Get your early bird entries in The Great KidsCan Santa Run is open for early bird registrations until October 15. Last year’s event raised over $40,000 to help KidsCan continue its work supporting disadvantaged Kiwi kids, and this year is set to be bigger than ever with 19 events happening right around

the country. On Wednesday, December 7 2016, thousands of people dressed in Santa suits will take to the streets for the 2-3km fun run/walk. To book a team or individual for Wellington visit to www.santarun.co.nz.

Sports talk with Jacob Page...

Mickey, sausage rolls and the Springboks Students from Samuel Marsden School and Wellington College after a recent smallbore shooting competition. PHOTO: Supplied By Sharnahea Wilson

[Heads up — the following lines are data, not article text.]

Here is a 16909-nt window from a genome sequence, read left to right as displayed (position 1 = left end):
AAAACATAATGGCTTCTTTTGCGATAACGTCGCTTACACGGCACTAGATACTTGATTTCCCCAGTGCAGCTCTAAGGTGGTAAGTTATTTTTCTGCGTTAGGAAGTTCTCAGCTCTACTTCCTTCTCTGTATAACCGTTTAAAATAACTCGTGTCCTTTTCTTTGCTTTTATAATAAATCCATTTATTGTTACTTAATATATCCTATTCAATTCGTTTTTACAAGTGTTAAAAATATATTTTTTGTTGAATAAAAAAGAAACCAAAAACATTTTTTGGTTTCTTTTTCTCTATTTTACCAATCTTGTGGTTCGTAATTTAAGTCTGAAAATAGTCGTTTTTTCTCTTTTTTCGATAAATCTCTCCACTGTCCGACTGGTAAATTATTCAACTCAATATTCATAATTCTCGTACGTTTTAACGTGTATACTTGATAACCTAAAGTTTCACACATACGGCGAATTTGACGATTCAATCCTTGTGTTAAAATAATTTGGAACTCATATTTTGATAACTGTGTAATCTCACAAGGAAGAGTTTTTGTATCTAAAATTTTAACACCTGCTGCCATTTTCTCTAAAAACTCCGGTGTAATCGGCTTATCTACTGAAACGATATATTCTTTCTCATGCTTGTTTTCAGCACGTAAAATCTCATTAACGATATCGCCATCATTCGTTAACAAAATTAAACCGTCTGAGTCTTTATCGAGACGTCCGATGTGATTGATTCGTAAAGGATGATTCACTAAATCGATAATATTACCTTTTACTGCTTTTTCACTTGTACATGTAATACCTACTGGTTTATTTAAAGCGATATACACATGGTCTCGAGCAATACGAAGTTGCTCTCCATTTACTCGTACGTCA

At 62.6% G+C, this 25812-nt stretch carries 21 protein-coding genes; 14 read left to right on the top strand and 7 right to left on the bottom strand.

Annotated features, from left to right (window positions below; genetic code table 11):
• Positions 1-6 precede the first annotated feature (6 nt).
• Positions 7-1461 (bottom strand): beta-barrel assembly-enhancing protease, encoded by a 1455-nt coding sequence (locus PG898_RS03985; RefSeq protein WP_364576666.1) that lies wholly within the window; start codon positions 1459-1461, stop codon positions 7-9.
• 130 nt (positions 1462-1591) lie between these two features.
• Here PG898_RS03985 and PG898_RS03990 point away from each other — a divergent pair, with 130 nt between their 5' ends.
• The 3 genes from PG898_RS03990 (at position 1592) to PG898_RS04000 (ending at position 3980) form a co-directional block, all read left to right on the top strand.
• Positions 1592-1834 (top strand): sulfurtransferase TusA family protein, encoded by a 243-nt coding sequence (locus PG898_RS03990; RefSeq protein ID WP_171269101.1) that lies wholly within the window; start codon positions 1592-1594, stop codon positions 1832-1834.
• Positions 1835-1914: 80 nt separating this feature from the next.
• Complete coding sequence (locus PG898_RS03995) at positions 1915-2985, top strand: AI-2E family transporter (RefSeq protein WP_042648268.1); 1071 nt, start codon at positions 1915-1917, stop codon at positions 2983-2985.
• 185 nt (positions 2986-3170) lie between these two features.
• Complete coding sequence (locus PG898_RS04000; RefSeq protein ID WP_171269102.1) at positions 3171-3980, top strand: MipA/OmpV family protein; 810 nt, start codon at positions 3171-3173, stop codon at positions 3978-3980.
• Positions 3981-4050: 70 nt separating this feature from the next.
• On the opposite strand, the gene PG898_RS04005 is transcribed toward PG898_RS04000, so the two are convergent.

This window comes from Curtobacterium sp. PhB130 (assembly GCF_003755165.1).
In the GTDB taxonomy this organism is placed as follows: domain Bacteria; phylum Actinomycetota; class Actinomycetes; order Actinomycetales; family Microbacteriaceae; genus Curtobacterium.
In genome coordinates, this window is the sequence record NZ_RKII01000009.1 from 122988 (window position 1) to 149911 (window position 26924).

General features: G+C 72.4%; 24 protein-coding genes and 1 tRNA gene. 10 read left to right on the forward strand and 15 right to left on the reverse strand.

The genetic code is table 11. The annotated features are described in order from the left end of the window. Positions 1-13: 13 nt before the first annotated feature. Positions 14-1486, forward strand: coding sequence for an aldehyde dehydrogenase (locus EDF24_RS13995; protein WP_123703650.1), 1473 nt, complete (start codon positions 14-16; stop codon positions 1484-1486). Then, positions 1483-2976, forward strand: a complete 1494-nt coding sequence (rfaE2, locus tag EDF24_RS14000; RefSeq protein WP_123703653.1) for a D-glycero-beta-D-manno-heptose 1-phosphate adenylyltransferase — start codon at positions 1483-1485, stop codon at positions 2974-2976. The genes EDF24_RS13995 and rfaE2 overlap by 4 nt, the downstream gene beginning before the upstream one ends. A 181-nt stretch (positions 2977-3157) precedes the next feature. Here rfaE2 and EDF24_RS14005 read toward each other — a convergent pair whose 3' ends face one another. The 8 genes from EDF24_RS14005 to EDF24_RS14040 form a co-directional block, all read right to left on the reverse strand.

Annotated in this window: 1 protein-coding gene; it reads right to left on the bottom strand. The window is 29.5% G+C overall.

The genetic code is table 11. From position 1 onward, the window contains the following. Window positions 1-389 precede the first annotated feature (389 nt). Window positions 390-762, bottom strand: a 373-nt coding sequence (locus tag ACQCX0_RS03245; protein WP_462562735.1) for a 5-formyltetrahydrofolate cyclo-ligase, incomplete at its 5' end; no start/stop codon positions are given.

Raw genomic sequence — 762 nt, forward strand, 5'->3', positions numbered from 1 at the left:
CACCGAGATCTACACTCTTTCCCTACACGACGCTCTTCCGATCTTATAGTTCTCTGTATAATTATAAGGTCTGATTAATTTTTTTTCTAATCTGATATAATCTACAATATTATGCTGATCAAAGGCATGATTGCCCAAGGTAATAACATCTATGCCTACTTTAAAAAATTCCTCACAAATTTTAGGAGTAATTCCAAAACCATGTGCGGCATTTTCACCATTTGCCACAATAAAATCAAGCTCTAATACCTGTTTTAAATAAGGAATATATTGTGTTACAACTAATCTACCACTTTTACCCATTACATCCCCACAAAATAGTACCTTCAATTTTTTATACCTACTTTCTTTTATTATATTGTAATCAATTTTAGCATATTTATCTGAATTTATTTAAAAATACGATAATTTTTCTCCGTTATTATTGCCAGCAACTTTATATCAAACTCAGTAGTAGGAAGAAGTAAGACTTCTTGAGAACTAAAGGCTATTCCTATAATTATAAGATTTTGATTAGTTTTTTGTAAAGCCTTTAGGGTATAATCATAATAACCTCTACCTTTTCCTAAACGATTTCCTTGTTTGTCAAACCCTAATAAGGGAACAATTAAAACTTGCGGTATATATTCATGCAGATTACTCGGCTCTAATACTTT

Three students from Samuel Marsden School did their school proud when they took part in a national smallbore target shooting competition at the weekend. As part of a team of six from Brooklyn Smallbore Rifle Club Luisa Kristen, Georgia Karantze and Summer O’Dwyer competed at a national competition in Blenheim last Saturday. The three year 11 to 13 girls went to the national competition with three students from Wellington College. One of their coaches Craig Fair said the team had done remarkably well over the weekend. “The Marsden team came fourth out of 19 teams and the Wellington College team came second,” Craig explained. The girls shot three cards each and their scores were combined to make one final score. Two of the girls have been shooting for two years while the third team member has been shooting for about three or four